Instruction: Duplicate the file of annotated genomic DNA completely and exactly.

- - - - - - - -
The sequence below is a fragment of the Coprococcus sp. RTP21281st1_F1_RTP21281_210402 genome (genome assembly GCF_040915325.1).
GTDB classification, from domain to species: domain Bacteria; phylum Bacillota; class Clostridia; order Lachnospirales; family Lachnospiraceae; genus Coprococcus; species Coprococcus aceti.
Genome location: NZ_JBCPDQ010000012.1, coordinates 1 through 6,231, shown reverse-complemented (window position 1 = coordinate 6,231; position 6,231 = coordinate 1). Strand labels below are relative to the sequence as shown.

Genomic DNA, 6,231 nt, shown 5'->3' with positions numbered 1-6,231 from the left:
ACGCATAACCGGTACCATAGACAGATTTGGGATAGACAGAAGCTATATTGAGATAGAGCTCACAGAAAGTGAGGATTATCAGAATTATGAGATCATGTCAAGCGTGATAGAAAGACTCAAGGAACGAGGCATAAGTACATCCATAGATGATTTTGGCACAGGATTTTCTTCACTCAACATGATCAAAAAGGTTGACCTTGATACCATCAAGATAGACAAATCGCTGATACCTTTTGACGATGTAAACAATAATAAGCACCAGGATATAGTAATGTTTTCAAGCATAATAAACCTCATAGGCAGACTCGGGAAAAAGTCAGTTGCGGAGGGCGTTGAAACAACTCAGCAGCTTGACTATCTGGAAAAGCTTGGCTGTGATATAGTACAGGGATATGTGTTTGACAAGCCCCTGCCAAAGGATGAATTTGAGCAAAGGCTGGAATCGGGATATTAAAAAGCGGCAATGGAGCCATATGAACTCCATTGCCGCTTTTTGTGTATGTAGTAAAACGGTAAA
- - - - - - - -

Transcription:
The sequence below is a fragment of the Coprococcus sp. RTP21281st1_F1_RTP21281_210402 genome (genome assembly GCF_040915325.1).
GTDB classification, from domain to species: domain Bacteria; phylum Bacillota; class Clostridia; order Lachnospirales; family Lachnospiraceae; genus Coprococcus; species Coprococcus aceti.
Genome location: NZ_JBCPDQ010000012.1, coordinates 1 through 6,231, shown reverse-complemented (window position 1 = coordinate 6,231; position 6,231 = coordinate 1). Strand labels below are relative to the sequence as shown.

Genomic DNA, 6,231 nt, shown 5'->3' with positions numbered 1-6,231 from the left:
ACGCATAACCGGTACCATAGACAGATTTGGGATAGACAGAAGCTATATTGAGATAGAGCTCACAGAAAGTGAGGATTATCAGAATTATGAGATCATGTCAAGCGTGATAGAAAGACTCAAGGAACGAGGCATAAGTACATCCATAGATGATTTTGGCACAGGATTTTCTTCACTCAACATGATCAAAAAGGTTGACCTTGATACCATCAAGATAGACAAATCGCTGATACCTTTTGACGATGTAAACAATAATAAGCACCAGGATATAGTAATGTTTTCAAGCATAATAAACCTCATAGGCAGACTCGGGAAAAAGTCAGTTGCGGAGGGCGTTGAAACAACTCAGCAGCTTGACTATCTGGAAAAGCTTGGCTGTGATATAGTACAGGGATATGTGTTTGACAAGCCCCTGCCAAAGGATGAATTTGAGCAAAGGCTGGAATCGGGATATTAAAAAGCGGCAATGGAGCCATATGAACTCCATTGCCGCTTTTTGTGTATGTAGTAAAACGGTAAA